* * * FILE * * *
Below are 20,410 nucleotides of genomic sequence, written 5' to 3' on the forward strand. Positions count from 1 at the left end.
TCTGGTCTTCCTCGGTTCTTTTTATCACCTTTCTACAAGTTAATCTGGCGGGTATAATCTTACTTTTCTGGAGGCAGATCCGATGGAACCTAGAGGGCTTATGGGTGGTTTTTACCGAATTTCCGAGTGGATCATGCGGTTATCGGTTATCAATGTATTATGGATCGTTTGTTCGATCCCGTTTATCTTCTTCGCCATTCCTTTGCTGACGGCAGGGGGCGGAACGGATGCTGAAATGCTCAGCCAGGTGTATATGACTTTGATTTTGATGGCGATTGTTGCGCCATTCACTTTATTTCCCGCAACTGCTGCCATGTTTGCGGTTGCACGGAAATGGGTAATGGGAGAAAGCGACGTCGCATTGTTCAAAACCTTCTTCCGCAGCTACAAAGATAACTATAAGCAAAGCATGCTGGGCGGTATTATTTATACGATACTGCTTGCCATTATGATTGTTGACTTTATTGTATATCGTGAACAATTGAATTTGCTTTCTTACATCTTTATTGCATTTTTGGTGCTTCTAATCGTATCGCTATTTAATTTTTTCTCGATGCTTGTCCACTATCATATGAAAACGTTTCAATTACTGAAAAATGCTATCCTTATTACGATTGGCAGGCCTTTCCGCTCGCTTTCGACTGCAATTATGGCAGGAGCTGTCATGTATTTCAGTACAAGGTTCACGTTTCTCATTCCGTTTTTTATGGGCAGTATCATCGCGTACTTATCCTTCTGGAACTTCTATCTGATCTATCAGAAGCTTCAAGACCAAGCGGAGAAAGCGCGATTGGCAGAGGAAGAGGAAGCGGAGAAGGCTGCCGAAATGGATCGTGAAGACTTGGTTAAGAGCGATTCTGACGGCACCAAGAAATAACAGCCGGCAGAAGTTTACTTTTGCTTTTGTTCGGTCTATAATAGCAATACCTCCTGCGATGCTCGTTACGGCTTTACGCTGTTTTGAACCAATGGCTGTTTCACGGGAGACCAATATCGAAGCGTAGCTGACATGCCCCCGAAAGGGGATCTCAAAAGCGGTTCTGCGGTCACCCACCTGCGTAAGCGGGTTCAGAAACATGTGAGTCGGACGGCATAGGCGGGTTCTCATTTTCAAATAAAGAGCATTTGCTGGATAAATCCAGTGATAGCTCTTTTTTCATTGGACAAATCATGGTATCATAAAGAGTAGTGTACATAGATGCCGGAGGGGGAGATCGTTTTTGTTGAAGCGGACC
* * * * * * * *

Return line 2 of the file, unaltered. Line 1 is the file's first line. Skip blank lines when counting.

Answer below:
TCTGGTCTTCCTCGGTTCTTTTTATCACCTTTCTACAAGTTAATCTGGCGGGTATAATCTTACTTTTCTGGAGGCAGATCCGATGGAACCTAGAGGGCTTATGGGTGGTTTTTACCGAATTTCCGAGTGGATCATGCGGTTATCGGTTATCAATGTATTATGGATCGTTTGTTCGATCCCGTTTATCTTCTTCGCCATTCCTTTGCTGACGGCAGGGGGCGGAACGGATGCTGAAATGCTCAGCCAGGTGTATATGACTTTGATTTTGATGGCGATTGTTGCGCCATTCACTTTATTTCCCGCAACTGCTGCCATGTTTGCGGTTGCACGGAAATGGGTAATGGGAGAAAGCGACGTCGCATTGTTCAAAACCTTCTTCCGCAGCTACAAAGATAACTATAAGCAAAGCATGCTGGGCGGTATTATTTATACGATACTGCTTGCCATTATGATTGTTGACTTTATTGTATATCGTGAACAATTGAATTTGCTTTCTTACATCTTTATTGCATTTTTGGTGCTTCTAATCGTATCGCTATTTAATTTTTTCTCGATGCTTGTCCACTATCATATGAAAACGTTTCAATTACTGAAAAATGCTATCCTTATTACGATTGGCAGGCCTTTCCGCTCGCTTTCGACTGCAATTATGGCAGGAGCTGTCATGTATTTCAGTACAAGGTTCACGTTTCTCATTCCGTTTTTTATGGGCAGTATCATCGCGTACTTATCCTTCTGGAACTTCTATCTGATCTATCAGAAGCTTCAAGACCAAGCGGAGAAAGCGCGATTGGCAGAGGAAGAGGAAGCGGAGAAGGCTGCCGAAATGGATCGTGAAGACTTGGTTAAGAGCGATTCTGACGGCACCAAGAAATAACAGCCGGCAGAAGTTTACTTTTGCTTTTGTTCGGTCTATAATAGCAATACCTCCTGCGATGCTCGTTACGGCTTTACGCTGTTTTGAACCAATGGCTGTTTCACGGGAGACCAATATCGAAGCGTAGCTGACATGCCCCCGAAAGGGGATCTCAAAAGCGGTTCTGCGGTCACCCACCTGCGTAAGCGGGTTCAGAAACATGTGAGTCGGACGGCATAGGCGGGTTCTCATTTTCAAATAAAGAGCATTTGCTGGATAAATCCAGTGATAGCTCTTTTTTCATTGGACAAATCATGGTATCATAAAGAGTAGTGTACATAGATGCCGGAGGGGGAGATCGTTTTTGTTGAAGCGGACC